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12/12/00- Updated 02:21 AM ET

Sports on the Web

Fans hope targets get tangled by the Web

By Chris Jenkins, USA TODAY

Poor Dave Young. Even in NFL-indifferent Los Angeles, he can't escape the stigma that comes with being a Cincinnati Bengals fan.

Young, who grew up outside Cincinnati but went West to work as an e-commerce consultant, says he often is taunted by fellow motorists because of the Bengals license-plate frame on his car.

The team is 3-11 and out of the playoffs again. Ickey Shuffle memories won't keep you warm when you're getting the cold shoulder from fellow fans. "Nobody goes into a sports bar and says, 'Hey, I'm a Bengal fan,'" he says.

Like many, Young blames team President Mike Brown for his misery as if you couldn't tell by his Web site, Then there's the like-minded but unaffiliated, cyber-spawn of Cincinnati-area sales engineer David Frey.

Fans are angry in Cincinnati. They're angry in Chicago, where Bears quarterback Cade McNown hasn't fulfilled expectations. They're angry with Swarthmore (Pa.) College, where the school is cutting sports teams. And they're all turning to the Web to vent.

"Somehow, there's going to be a formula for fans to use the Internet to come together in a way that sports franchises aren't going to like," Frey says.

He is urging fans to exert economic power by not renewing season tickets and by boycotting the team's corporate sponsors until Brown hires a football-savvy general manager. Frey has commitments from the owners of about 1,200 tickets, plus others who buy single-game tickets every year.

If they all follow through and don't buy tickets next year, Frey estimates there will be an $800,000 hit to the team's bottom line. That's good, he says, but it isn't enough. Frey needs commitments from more fellow season ticketholders or to somehow get a major corporate sponsor to stop supporting the team. "We've got to have an impact that's in the millions," he says.

Brown, an occasional Internet user who hired a former newspaper writer to file reports for this year, won't comment on the sites.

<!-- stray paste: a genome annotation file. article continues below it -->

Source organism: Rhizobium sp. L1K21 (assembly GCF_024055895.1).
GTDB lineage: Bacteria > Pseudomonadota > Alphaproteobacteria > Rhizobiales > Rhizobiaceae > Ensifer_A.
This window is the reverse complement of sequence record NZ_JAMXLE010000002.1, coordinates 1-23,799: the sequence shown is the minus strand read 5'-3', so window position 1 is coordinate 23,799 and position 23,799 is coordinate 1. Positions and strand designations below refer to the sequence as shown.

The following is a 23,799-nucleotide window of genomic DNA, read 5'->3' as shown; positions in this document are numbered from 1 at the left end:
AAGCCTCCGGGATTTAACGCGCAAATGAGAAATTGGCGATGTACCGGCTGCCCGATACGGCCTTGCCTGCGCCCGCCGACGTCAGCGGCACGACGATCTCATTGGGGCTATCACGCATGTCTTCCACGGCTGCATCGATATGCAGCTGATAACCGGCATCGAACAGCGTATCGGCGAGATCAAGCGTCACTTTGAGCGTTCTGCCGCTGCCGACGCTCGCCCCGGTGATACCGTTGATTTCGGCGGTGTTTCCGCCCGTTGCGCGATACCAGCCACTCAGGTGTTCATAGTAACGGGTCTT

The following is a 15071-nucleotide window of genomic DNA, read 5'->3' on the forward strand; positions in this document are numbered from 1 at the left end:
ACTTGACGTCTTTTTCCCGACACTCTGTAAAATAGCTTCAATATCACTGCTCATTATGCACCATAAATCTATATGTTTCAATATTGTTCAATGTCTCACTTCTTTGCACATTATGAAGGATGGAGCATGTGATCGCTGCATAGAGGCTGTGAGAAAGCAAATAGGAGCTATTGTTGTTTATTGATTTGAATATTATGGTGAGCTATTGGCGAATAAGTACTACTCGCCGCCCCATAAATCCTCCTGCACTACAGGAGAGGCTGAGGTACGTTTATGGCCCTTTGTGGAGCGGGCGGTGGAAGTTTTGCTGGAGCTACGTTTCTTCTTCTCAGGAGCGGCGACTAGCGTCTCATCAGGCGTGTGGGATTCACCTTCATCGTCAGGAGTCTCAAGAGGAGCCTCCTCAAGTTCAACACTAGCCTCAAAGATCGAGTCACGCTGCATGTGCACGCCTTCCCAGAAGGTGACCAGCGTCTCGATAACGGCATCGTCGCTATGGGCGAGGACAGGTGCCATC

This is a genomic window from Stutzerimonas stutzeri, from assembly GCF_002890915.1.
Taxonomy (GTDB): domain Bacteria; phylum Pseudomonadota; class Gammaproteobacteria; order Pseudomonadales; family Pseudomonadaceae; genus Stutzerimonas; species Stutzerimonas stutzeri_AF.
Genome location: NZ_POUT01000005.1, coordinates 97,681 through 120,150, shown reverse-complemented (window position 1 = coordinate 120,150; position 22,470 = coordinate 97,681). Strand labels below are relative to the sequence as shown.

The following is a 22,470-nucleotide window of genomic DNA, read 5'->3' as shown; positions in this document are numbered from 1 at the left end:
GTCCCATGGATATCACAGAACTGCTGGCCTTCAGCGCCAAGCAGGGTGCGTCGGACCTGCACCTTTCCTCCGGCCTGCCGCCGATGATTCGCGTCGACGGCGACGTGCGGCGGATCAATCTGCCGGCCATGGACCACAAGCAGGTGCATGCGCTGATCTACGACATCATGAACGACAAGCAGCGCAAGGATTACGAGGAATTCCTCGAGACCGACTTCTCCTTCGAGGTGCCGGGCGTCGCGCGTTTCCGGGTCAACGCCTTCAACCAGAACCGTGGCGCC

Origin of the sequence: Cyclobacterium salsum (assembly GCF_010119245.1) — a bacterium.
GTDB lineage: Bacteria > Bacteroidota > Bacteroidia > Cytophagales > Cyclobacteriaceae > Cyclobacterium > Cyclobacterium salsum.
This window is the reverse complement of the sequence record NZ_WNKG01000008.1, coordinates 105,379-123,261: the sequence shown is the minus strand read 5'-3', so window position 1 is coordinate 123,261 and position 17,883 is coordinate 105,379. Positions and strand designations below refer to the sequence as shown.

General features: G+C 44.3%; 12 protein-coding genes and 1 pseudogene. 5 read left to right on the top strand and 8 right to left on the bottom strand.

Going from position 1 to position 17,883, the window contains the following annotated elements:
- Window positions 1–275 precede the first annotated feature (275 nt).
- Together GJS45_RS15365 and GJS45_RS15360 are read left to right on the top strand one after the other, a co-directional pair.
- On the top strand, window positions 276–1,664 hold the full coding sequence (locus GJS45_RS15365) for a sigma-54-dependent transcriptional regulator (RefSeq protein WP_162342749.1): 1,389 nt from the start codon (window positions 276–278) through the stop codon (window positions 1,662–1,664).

Swarthmore, an elite liberal arts school outside Philadelphia, recently decided to get rid of its Division III football, wrestling and badminton teams. Upset students and alumni have set up and .

In Chicago, fans are visiting to sign a petition urging the Bears to rid themselves of the second-year quarterback. As indicated by the site's main page, which features an image of McNown being yanked offstage by a giant cane, the tone isn't very serious. Visitors have signed as "George Halas," "Mike Ditka" and more than a few unprintable fake names.

The site is maintained by Dave Skwarczek and Mike McDonnell, two Chicago-area tech industry workers. They say the Bears should use McNown's 2001 salary to hire extra beer vendors, install more bathrooms in Soldier Field or clone rookie linebacker Brian Urlacher. Skwarczek says if this works (it won't), their next project might be a Web campaign to oust running back Curtis Enis. But unlike the catchy "Trade Cade," inspired by Bears fans' chant during the Nov. 5 game against Indianapolis, the two apparently are struggling to name the new site. Says Skwarczek: "We really haven't found anything to rhyme with 'Enis.'"

Cookies: Seven companies have had preliminary discussions with the NFL about the rights to produce, including, America Online, and The current deal, said to pay the NFL about $3 million a year, runs out after the 2001 draft. The NFL will be looking to blow the doors off NASCAR's recent Web rights deal. ... No. 13 Southern California will be featured when Webcasts live video and audio from the Yahoo! Sports Invitational men's basketball tournament in Hawaii on Dec. 21-23.

E-mail Chris Jenkins at

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